The convenience analysis is governed by these factors: (1) the plaintiff's choice of forum; (2) the situs of the material events; (3) the relative ease of access to sources of proof; (4) the convenience of the witnesses; and (5) the convenience of the parties. See Law Bulletin Publ'g, 992 F. Supp. at 1017. Regarding the first factor, "[i]n an ERISA case such as this, the plaintiff's choice of venue is given substantial deference, and the court will not disturb it unless it is clearly outweighed by other factors." Cent. States, Se. & Sw. Areas Pension Fund v. Davidson, 2007 WL 722889, at *1 (N.D. Ill. Mar. 8, 2007) (citing Cent. States, Se. & Sw. Areas Pension Fund v. Lewis & Michael, Inc., 992 F. Supp. 1046, 1048 (N.D. Ill. 1998)). In expressly allowing multiemployer pension funds to bring enforcement actions in the judicial district where they are administered, Congress "sought to protect the integrity of benefit plans by encouraging them to proceed in a manner that most efficiently collects delinquent contributions. Because the expense of a contribution enforcement action is passed to the beneficiaries of the pension plan, it would be counterproductive to require the plans to prosecute their cases in the foreign districts where the contributing employers reside." Lewis & Michael, 992 F. Supp. at 1049 (internal quotation marks and citation omitted). Accordingly, the Fund's choice to proceed in this District will not be disturbed unless its choice "is clearly outweighed by other factors." Trs. of Hotel Emps. & Rest. Emps. Int'l Union Welfare Pension Fund v. Amivest Corp., 733 F. Supp. 1180, 1182-83 (N.D. Ill. 1990).
The second convenience factor, the situs of material events, weighs slightly in favor of transfer. As noted above, this case primarily concerns the alleged transfer of assets from Dairy Trust to Ehlers Dist., actions that apparently occurred in the Northern District of Iowa. As the Fund points out, however, this District was where the Fund determined that Terry and Kevin Ehlers attempted to evade Dairy Trust's withdrawal liability by causing its assets to be transferred to Ehlers Dist. Relevant events therefore took place in both Districts, though the underlying events occurred in Iowa.
The third convenience factor, the location of the material evidence, has no weight. Although Dairy Trust's and Ehlers's files apparently are located in the Norther District of Iowa, this is "a neutral factor" because "documents are easily transferable" from one district to another. Handler v. Kenneth Allen & Assocs., P.C., 2011 WL 1118499, at *3 (N.D. Ill. Mar. 24, 2011) (citation omitted); see also Nero v. Am. Family Mut. Ins. Co., 2011 WL 2938138, at *3 (N.D. Ill. July 19, 2011); Morris v. Am. Biosci., Inc., 2004 WL 2496496, at *3 (N.D. Ill. Nov. 3, 2004) (the "location of pertinent documents does not militate for or against transfer" because of the "ready availability of photocopying and the relative ease with which documents may be selectively shipped around the country") (internal quotation marks and citation omitted).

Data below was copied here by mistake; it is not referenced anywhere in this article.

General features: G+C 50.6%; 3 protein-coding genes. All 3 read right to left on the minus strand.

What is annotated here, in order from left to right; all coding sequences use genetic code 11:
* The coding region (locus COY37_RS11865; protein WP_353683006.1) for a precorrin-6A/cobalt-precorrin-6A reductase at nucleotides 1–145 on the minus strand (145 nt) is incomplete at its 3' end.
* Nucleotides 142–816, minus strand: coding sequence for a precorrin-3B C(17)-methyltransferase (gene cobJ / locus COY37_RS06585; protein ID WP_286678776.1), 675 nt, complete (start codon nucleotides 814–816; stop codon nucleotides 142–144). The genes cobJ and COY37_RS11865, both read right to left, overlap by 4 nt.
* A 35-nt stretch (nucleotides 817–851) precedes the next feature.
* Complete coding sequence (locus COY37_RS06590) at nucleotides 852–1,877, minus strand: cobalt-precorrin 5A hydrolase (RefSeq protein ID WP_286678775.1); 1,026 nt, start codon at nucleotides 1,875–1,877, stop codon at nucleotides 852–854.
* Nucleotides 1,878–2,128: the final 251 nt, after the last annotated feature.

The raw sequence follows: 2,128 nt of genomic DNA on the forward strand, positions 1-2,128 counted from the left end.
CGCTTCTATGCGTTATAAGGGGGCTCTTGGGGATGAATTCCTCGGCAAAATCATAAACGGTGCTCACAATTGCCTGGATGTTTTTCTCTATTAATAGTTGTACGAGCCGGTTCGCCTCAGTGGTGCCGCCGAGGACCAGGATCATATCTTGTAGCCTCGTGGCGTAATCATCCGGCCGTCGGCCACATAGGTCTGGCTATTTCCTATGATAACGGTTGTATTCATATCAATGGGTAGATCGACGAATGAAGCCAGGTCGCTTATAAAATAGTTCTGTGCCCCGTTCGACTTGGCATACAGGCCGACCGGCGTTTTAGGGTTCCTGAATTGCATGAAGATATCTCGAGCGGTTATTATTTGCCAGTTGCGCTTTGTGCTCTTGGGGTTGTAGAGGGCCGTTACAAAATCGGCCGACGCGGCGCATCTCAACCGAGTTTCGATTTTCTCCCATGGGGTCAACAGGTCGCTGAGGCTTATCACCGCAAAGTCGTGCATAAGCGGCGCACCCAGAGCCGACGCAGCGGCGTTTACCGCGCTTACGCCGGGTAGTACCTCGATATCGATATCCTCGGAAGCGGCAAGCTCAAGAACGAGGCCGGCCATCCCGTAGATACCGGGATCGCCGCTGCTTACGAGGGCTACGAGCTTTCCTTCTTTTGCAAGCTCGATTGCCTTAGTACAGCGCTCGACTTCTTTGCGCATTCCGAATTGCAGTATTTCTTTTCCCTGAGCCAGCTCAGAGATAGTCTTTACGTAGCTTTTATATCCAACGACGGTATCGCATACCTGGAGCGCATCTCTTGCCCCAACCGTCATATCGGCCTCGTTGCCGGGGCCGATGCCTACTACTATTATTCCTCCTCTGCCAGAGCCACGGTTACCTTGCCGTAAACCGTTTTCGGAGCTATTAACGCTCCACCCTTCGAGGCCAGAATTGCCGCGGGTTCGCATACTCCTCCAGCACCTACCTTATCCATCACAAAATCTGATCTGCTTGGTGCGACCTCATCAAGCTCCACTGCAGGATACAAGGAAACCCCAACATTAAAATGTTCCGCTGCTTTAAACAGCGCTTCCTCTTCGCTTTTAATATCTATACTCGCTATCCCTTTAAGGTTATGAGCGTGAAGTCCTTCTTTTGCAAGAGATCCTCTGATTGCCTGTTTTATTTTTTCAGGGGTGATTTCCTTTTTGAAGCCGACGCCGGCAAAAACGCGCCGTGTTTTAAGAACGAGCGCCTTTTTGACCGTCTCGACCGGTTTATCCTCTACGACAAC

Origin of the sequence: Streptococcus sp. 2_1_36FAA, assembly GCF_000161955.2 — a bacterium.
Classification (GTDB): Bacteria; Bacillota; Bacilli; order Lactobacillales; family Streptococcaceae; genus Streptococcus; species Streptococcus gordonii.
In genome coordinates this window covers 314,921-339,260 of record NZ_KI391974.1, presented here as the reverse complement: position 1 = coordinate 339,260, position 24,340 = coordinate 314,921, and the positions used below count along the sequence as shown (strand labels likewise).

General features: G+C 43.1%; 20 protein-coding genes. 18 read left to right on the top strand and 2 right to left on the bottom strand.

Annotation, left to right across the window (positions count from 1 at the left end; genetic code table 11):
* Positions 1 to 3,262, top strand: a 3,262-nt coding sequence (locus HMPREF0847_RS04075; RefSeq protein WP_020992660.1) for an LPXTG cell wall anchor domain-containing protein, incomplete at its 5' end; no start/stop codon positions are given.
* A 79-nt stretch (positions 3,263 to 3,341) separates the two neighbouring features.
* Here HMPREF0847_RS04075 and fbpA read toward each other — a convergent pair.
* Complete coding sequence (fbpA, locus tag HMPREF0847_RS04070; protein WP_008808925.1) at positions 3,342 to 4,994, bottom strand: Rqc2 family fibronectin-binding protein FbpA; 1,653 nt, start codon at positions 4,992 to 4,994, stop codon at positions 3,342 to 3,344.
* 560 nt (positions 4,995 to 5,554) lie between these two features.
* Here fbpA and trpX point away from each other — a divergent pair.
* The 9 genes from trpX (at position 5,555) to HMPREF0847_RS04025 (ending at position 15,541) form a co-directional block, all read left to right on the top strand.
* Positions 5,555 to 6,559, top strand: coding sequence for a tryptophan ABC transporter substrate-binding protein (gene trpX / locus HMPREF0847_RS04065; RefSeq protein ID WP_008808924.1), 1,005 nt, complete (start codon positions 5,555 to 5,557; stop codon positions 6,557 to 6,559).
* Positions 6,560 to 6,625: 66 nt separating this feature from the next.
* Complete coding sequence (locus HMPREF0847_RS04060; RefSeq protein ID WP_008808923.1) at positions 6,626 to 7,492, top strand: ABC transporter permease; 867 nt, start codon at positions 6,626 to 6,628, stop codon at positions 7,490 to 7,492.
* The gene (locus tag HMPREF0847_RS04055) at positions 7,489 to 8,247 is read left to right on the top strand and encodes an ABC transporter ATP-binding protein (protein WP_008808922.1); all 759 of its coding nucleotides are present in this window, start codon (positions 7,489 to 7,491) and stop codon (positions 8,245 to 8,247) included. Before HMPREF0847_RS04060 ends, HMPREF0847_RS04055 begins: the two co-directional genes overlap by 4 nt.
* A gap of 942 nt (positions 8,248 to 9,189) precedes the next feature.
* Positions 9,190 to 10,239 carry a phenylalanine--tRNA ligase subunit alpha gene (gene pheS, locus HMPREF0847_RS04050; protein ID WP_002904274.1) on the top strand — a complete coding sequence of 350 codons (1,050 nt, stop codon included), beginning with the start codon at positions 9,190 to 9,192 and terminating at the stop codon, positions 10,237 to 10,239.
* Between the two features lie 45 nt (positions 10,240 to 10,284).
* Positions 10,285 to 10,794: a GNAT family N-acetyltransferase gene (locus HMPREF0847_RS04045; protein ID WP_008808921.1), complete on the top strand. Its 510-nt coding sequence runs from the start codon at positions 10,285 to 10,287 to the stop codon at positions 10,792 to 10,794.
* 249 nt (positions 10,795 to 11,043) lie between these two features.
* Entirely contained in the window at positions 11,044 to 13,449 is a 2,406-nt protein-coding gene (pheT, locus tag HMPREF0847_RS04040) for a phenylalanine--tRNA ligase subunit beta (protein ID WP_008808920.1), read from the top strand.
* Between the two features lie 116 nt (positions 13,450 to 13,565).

The fourth factor, the location and convenience of witnesses, is essentially neutral. Ehlers contends that non-party witnesses located in the Northern District of Iowa, including its outside accountant, would be inconvenienced by traveling to Chicago for trial. This consideration deserves minimal weight. As an initial matter, ERISA and MPPAA enforcement cases are very rarely tried. Moreover, if the case is tried, the non-party witnesses identified by Ehlers would be beyond the court's subpoena power, so they could be deposed where they are located and their depositions could be read or shown (if taken by video) at trial. And if Ehlers would prefer to present live testimony from those witnesses, there is no indication that they would be reluctant to travel to Chicago. See Cent. States, Se. & Sw. Areas Pension Fund v. LaCasse, 254 F. Supp. 2d 1069, 1073 (N.D. Ill. 2003) (discounting concerns about compulsory process over non-party witnesses where defendants "provided no indication that these witnesses will be hostile or reluctant"); Lewis & Michael, 992 F. Supp. at 1048 ("while defendant points out that its witnesses are beyond compulsory process, there is no particular reason to believe that they will be uncooperative").